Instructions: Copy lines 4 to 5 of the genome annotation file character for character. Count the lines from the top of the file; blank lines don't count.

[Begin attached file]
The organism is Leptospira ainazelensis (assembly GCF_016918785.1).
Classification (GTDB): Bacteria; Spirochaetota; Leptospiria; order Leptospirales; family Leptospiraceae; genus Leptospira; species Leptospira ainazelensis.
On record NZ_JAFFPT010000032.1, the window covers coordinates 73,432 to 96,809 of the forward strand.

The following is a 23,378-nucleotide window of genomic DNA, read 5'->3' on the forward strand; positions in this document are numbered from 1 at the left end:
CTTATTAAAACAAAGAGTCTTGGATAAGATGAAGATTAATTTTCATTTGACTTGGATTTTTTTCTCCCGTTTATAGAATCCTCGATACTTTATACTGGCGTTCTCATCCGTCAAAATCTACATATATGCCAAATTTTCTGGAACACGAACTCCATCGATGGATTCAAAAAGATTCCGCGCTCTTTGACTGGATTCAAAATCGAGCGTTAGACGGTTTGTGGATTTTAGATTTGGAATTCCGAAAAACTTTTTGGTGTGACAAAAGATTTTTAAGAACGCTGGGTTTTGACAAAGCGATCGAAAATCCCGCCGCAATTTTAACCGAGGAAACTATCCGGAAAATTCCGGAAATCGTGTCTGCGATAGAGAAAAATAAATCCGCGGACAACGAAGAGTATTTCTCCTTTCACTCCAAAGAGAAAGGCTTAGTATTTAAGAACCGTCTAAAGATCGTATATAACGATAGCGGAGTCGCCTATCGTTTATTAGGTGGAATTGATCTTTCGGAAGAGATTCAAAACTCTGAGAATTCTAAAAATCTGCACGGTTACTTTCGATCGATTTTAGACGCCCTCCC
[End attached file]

The following is a 23,378-nucleotide window of genomic DNA, read 5'->3' on the forward strand; positions in this document are numbered from 1 at the left end:
CTTATTAAAACAAAGAGTCTTGGATAAGATGAAGATTAATTTTCATTTGACTTGGATTTTTTTCTCCCGTTTATAGAATCCTCGATACTTTATACTGGCGTTCTCATCCGTCAAAATCTACATATATGCCAAATTTTCTGGAACACGAACTCCATCGATGGATTCAAAAAGATTCCGCGCTCTTTGACTGGATTCAAAATCGAGCGTTAGACGGTTTGTGGATTTTAGATTTGGAATTCCGAAAAACTTTTTGGTGTGACAAAAGATTTTTAAGAACGCTGGGTTTTGACAAAGCGATCGAAAATCCCGCCGCAATTTTAACCGAGGAAACTATCCGGAAAATTCCGGAAATCGTGTCTGCGATAGAGAAAAATAAATCCGCGGACAACGAAGAGTATTTCTCCTTTCACTCCAAAGAGAAAGGCTTAGTATTTAAGAACCGTCTAAAGATCGTATATAACGATAGCGGAGTCGCCTATCGTTTATTAGGTGGAATTGATCTTTCGGAAGAGATTCAAAACTCTGAGAATTCTAAAAATCTGCACGGTTACTTTCGATCGATTTTAGACGCCCTCCC